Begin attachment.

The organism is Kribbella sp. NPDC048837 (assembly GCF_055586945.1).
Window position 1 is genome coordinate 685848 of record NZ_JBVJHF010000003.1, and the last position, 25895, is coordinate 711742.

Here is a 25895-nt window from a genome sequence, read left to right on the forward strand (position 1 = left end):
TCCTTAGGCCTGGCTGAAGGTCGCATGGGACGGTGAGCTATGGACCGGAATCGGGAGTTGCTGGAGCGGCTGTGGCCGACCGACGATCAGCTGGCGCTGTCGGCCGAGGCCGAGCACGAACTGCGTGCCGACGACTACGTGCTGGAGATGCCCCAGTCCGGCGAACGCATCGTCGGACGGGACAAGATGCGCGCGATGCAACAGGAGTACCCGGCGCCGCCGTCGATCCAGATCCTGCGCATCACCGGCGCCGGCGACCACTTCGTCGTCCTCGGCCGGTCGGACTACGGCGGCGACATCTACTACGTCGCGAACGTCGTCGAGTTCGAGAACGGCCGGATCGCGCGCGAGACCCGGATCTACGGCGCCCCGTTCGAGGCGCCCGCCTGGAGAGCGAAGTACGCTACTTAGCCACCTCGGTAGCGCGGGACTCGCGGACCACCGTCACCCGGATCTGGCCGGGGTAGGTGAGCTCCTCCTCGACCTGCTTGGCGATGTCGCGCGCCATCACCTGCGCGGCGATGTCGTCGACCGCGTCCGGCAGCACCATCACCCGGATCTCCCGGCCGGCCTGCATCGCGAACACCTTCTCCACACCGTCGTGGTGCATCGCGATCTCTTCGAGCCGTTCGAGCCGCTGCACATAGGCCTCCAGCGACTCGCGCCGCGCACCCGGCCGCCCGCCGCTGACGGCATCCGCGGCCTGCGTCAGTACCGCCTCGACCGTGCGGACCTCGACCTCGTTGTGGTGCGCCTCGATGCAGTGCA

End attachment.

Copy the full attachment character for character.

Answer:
The organism is Kribbella sp. NPDC048837 (assembly GCF_055586945.1).
Window position 1 is genome coordinate 685848 of record NZ_JBVJHF010000003.1, and the last position, 25895, is coordinate 711742.

Here is a 25895-nt window from a genome sequence, read left to right on the forward strand (position 1 = left end):
TCCTTAGGCCTGGCTGAAGGTCGCATGGGACGGTGAGCTATGGACCGGAATCGGGAGTTGCTGGAGCGGCTGTGGCCGACCGACGATCAGCTGGCGCTGTCGGCCGAGGCCGAGCACGAACTGCGTGCCGACGACTACGTGCTGGAGATGCCCCAGTCCGGCGAACGCATCGTCGGACGGGACAAGATGCGCGCGATGCAACAGGAGTACCCGGCGCCGCCGTCGATCCAGATCCTGCGCATCACCGGCGCCGGCGACCACTTCGTCGTCCTCGGCCGGTCGGACTACGGCGGCGACATCTACTACGTCGCGAACGTCGTCGAGTTCGAGAACGGCCGGATCGCGCGCGAGACCCGGATCTACGGCGCCCCGTTCGAGGCGCCCGCCTGGAGAGCGAAGTACGCTACTTAGCCACCTCGGTAGCGCGGGACTCGCGGACCACCGTCACCCGGATCTGGCCGGGGTAGGTGAGCTCCTCCTCGACCTGCTTGGCGATGTCGCGCGCCATCACCTGCGCGGCGATGTCGTCGACCGCGTCCGGCAGCACCATCACCCGGATCTCCCGGCCGGCCTGCATCGCGAACACCTTCTCCACACCGTCGTGGTGCATCGCGATCTCTTCGAGCCGTTCGAGCCGCTGCACATAGGCCTCCAGCGACTCGCGCCGCGCACCCGGCCGCCCGCCGCTGACGGCATCCGCGGCCTGCGTCAGTACCGCCTCGACCGTGCGGACCTCGACCTCGTTGTGGTGCGCCTCGATGCAGTGCA